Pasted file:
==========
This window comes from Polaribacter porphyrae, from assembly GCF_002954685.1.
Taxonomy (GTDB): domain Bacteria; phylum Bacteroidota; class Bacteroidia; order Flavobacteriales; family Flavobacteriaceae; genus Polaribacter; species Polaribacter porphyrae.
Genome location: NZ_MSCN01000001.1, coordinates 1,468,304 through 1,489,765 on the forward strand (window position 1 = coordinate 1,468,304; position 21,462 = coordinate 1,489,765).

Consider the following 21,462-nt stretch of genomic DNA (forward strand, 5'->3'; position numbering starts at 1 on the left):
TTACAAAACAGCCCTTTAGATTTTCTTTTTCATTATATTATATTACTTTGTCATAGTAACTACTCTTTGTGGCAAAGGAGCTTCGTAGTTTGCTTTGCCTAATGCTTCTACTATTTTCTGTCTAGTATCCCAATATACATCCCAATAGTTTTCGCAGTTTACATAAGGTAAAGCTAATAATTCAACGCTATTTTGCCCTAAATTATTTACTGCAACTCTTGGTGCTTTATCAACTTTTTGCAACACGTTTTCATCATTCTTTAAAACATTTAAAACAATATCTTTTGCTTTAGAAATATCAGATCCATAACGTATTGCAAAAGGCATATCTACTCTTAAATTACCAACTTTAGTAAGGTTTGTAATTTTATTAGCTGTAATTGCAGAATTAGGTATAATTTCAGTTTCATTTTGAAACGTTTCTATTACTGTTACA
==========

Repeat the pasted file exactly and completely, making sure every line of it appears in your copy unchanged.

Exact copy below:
This window comes from Polaribacter porphyrae, from assembly GCF_002954685.1.
Taxonomy (GTDB): domain Bacteria; phylum Bacteroidota; class Bacteroidia; order Flavobacteriales; family Flavobacteriaceae; genus Polaribacter; species Polaribacter porphyrae.
Genome location: NZ_MSCN01000001.1, coordinates 1,468,304 through 1,489,765 on the forward strand (window position 1 = coordinate 1,468,304; position 21,462 = coordinate 1,489,765).

Consider the following 21,462-nt stretch of genomic DNA (forward strand, 5'->3'; position numbering starts at 1 on the left):
TTACAAAACAGCCCTTTAGATTTTCTTTTTCATTATATTATATTACTTTGTCATAGTAACTACTCTTTGTGGCAAAGGAGCTTCGTAGTTTGCTTTGCCTAATGCTTCTACTATTTTCTGTCTAGTATCCCAATATACATCCCAATAGTTTTCGCAGTTTACATAAGGTAAAGCTAATAATTCAACGCTATTTTGCCCTAAATTATTTACTGCAACTCTTGGTGCTTTATCAACTTTTTGCAACACGTTTTCATCATTCTTTAAAACATTTAAAACAATATCTTTTGCTTTAGAAATATCAGATCCATAACGTATTGCAAAAGGCATATCTACTCTTAAATTACCAACTTTAGTAAGGTTTGTAATTTTATTAGCTGTAATTGCAGAATTAGGTATAATTTCAGTTTCATTTTGAAACGTTTCTATTACTGTTACA